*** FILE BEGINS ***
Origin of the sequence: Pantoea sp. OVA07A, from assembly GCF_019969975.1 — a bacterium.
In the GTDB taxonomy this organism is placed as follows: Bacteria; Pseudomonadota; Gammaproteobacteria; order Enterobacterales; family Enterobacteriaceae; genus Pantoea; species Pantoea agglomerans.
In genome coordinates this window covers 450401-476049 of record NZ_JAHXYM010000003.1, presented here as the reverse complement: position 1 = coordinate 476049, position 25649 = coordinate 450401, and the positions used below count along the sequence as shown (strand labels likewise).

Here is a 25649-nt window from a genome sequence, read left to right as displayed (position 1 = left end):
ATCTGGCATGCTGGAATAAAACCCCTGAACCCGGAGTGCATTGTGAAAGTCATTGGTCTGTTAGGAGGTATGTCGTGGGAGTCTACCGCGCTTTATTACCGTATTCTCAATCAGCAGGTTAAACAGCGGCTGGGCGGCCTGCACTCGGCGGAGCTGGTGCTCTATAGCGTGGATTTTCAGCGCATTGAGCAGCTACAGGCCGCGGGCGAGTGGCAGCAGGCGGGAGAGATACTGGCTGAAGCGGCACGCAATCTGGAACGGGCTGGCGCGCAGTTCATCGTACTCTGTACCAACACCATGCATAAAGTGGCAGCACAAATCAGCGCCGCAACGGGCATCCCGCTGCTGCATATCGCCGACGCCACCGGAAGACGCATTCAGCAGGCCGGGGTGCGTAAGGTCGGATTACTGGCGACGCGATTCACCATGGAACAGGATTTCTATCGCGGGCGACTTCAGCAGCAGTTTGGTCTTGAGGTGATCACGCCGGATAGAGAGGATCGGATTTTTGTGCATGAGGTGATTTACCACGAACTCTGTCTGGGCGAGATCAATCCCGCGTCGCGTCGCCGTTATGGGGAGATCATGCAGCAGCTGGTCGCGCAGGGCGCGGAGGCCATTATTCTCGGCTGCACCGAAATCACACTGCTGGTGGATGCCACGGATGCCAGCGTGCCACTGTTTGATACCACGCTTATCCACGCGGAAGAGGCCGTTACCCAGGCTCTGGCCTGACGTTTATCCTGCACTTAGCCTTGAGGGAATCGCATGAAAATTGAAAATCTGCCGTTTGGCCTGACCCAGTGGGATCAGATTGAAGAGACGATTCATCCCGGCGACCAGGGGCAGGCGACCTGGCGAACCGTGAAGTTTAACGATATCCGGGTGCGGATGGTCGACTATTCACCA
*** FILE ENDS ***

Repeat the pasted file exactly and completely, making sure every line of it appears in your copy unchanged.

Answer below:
Origin of the sequence: Pantoea sp. OVA07A, from assembly GCF_019969975.1 — a bacterium.
In the GTDB taxonomy this organism is placed as follows: Bacteria; Pseudomonadota; Gammaproteobacteria; order Enterobacterales; family Enterobacteriaceae; genus Pantoea; species Pantoea agglomerans.
In genome coordinates this window covers 450401-476049 of record NZ_JAHXYM010000003.1, presented here as the reverse complement: position 1 = coordinate 476049, position 25649 = coordinate 450401, and the positions used below count along the sequence as shown (strand labels likewise).

Here is a 25649-nt window from a genome sequence, read left to right as displayed (position 1 = left end):
ATCTGGCATGCTGGAATAAAACCCCTGAACCCGGAGTGCATTGTGAAAGTCATTGGTCTGTTAGGAGGTATGTCGTGGGAGTCTACCGCGCTTTATTACCGTATTCTCAATCAGCAGGTTAAACAGCGGCTGGGCGGCCTGCACTCGGCGGAGCTGGTGCTCTATAGCGTGGATTTTCAGCGCATTGAGCAGCTACAGGCCGCGGGCGAGTGGCAGCAGGCGGGAGAGATACTGGCTGAAGCGGCACGCAATCTGGAACGGGCTGGCGCGCAGTTCATCGTACTCTGTACCAACACCATGCATAAAGTGGCAGCACAAATCAGCGCCGCAACGGGCATCCCGCTGCTGCATATCGCCGACGCCACCGGAAGACGCATTCAGCAGGCCGGGGTGCGTAAGGTCGGATTACTGGCGACGCGATTCACCATGGAACAGGATTTCTATCGCGGGCGACTTCAGCAGCAGTTTGGTCTTGAGGTGATCACGCCGGATAGAGAGGATCGGATTTTTGTGCATGAGGTGATTTACCACGAACTCTGTCTGGGCGAGATCAATCCCGCGTCGCGTCGCCGTTATGGGGAGATCATGCAGCAGCTGGTCGCGCAGGGCGCGGAGGCCATTATTCTCGGCTGCACCGAAATCACACTGCTGGTGGATGCCACGGATGCCAGCGTGCCACTGTTTGATACCACGCTTATCCACGCGGAAGAGGCCGTTACCCAGGCTCTGGCCTGACGTTTATCCTGCACTTAGCCTTGAGGGAATCGCATGAAAATTGAAAATCTGCCGTTTGGCCTGACCCAGTGGGATCAGATTGAAGAGACGATTCATCCCGGCGACCAGGGGCAGGCGACCTGGCGAACCGTGAAGTTTAACGATATCCGGGTGCGGATGGTCGACTATTCACCA